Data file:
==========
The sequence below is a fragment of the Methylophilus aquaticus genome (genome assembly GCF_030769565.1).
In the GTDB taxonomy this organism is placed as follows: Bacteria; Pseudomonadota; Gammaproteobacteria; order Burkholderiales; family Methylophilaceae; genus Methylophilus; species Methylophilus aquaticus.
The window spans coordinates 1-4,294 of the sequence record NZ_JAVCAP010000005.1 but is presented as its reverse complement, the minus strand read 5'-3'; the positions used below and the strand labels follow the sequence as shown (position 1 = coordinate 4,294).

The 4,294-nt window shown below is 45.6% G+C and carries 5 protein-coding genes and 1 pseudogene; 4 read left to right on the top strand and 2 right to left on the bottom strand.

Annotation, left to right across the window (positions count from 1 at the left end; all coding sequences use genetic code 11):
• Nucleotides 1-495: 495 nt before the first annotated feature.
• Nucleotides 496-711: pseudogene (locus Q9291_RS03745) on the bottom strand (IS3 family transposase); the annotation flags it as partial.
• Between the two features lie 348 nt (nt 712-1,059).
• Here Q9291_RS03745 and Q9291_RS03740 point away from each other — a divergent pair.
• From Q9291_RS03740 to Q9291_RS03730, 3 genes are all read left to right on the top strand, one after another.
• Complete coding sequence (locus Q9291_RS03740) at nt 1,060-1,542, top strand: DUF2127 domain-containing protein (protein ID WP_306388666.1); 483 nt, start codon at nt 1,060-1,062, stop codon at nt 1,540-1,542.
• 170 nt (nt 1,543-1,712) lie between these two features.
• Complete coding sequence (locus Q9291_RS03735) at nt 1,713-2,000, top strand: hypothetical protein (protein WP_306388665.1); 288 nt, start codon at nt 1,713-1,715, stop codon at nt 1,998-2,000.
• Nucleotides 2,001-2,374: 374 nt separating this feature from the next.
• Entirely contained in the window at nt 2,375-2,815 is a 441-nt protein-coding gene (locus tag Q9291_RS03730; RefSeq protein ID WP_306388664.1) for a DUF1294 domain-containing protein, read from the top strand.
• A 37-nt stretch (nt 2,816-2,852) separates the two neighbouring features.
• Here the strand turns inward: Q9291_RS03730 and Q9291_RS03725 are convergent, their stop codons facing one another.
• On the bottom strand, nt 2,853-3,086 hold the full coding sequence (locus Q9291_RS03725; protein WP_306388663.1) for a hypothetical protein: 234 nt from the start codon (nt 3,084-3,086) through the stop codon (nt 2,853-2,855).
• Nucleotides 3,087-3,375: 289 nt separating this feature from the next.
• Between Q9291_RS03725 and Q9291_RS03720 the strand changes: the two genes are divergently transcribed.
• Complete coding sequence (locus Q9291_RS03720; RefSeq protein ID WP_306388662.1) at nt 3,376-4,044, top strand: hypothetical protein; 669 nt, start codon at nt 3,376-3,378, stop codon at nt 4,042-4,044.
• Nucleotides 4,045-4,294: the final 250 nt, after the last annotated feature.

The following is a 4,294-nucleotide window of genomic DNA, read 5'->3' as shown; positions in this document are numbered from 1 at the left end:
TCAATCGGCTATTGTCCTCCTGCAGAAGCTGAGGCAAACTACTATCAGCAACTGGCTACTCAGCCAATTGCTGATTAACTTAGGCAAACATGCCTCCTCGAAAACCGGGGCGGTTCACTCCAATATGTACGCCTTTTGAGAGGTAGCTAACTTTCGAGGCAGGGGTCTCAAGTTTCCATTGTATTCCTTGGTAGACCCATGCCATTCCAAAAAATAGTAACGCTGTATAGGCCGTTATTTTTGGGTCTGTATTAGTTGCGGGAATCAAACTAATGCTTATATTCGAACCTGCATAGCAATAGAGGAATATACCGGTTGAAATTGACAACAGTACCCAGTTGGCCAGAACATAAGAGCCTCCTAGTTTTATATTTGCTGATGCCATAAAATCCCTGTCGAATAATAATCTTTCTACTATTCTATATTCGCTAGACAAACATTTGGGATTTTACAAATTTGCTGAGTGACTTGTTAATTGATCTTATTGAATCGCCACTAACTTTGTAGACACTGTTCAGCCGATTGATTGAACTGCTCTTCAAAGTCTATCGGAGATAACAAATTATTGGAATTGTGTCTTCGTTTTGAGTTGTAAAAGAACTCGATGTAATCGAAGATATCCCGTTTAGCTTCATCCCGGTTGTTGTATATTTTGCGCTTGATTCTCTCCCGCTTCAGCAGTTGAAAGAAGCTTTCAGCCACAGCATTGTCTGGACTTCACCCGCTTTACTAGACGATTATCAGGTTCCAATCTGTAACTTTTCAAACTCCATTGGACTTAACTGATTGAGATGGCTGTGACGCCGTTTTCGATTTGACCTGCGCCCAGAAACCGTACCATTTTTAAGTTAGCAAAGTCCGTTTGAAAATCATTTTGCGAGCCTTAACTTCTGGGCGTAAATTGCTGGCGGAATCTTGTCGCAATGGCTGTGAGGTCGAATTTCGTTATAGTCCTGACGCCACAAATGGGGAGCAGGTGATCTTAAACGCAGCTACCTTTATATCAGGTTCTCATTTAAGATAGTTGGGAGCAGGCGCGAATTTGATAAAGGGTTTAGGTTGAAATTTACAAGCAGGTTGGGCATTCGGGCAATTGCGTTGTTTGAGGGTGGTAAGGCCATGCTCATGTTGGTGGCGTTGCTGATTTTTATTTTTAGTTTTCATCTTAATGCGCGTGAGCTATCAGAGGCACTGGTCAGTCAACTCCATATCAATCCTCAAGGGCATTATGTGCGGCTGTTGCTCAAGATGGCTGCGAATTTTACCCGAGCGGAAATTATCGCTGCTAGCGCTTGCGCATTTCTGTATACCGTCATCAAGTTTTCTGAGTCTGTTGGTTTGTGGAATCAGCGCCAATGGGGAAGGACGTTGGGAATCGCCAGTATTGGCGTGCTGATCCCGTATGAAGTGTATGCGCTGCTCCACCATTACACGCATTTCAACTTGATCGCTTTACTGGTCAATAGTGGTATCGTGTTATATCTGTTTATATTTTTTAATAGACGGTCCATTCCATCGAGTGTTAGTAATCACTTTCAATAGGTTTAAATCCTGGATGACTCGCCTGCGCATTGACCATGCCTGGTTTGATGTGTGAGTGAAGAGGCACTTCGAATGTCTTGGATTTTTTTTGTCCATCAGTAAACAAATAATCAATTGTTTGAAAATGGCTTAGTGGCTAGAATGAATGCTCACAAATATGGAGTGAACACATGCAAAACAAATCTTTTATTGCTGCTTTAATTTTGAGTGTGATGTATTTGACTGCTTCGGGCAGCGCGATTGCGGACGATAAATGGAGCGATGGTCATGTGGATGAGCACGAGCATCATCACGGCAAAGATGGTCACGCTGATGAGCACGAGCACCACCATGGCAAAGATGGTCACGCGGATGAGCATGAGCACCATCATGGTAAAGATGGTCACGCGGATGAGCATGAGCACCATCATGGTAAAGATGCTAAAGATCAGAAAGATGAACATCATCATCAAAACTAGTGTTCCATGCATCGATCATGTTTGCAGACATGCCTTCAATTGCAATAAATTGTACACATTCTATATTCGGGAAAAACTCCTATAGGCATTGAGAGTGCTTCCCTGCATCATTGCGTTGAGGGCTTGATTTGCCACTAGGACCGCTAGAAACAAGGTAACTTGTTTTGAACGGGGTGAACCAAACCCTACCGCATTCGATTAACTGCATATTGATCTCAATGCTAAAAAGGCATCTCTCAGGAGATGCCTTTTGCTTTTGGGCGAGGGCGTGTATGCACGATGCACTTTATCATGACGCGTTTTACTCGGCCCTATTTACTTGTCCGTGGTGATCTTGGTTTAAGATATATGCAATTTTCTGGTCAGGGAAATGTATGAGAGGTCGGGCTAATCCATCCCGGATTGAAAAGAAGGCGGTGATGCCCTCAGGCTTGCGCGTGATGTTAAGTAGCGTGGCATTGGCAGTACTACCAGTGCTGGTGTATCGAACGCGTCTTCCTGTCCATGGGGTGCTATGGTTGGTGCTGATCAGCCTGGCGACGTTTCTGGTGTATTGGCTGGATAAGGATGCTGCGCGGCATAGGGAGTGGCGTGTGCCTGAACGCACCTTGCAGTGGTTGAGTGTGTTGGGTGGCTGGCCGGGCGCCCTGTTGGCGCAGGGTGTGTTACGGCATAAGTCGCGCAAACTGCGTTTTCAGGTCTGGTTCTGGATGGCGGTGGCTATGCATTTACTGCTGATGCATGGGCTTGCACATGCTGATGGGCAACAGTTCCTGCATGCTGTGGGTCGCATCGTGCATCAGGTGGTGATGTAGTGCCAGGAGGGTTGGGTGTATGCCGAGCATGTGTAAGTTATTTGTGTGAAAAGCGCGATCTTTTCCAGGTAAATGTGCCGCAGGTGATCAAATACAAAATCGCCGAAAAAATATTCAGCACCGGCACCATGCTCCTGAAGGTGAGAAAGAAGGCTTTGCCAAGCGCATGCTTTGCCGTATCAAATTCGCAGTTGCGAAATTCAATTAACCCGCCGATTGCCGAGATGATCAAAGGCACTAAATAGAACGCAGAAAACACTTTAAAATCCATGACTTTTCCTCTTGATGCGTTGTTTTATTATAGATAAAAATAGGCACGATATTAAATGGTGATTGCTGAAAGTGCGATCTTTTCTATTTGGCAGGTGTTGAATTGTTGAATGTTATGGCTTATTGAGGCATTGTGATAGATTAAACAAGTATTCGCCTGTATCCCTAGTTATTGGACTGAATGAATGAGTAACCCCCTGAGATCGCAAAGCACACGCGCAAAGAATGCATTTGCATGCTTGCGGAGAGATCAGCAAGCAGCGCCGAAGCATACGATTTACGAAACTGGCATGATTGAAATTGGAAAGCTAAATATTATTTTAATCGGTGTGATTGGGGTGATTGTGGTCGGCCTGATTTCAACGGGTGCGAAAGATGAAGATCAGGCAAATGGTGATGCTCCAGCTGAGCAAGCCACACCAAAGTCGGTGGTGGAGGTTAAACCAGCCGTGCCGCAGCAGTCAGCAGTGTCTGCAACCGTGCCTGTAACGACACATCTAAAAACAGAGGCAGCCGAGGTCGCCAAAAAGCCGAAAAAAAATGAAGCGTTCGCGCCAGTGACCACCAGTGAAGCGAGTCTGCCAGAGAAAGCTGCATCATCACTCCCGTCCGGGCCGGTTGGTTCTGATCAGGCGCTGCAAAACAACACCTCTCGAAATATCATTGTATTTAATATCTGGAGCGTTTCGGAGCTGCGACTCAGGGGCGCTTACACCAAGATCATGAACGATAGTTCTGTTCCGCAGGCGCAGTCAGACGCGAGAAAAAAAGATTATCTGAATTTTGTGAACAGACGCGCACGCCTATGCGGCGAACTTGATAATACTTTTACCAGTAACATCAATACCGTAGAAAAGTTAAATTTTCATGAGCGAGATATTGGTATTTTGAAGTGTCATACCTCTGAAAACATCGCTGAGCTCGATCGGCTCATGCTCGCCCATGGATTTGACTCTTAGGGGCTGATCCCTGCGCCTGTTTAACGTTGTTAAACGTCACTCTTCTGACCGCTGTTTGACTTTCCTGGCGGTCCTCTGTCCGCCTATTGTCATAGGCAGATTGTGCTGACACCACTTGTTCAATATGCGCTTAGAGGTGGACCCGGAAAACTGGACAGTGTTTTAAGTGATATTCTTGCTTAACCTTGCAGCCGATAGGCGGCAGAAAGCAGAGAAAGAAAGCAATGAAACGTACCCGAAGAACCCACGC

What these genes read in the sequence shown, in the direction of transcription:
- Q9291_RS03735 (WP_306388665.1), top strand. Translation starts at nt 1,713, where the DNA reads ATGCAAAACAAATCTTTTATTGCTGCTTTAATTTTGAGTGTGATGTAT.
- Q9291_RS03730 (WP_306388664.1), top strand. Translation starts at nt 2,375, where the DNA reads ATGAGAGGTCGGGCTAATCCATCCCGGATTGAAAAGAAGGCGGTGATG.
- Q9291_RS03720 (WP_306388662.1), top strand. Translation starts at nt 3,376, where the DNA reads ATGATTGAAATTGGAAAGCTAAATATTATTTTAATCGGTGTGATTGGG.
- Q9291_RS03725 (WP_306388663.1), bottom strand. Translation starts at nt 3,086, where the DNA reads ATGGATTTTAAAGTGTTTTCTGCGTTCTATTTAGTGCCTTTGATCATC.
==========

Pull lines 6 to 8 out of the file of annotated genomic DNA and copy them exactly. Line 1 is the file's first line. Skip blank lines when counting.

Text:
• Nucleotides 1-495: 495 nt before the first annotated feature.
• Nucleotides 496-711: pseudogene (locus Q9291_RS03745) on the bottom strand (IS3 family transposase); the annotation flags it as partial.
• Between the two features lie 348 nt (nt 712-1,059).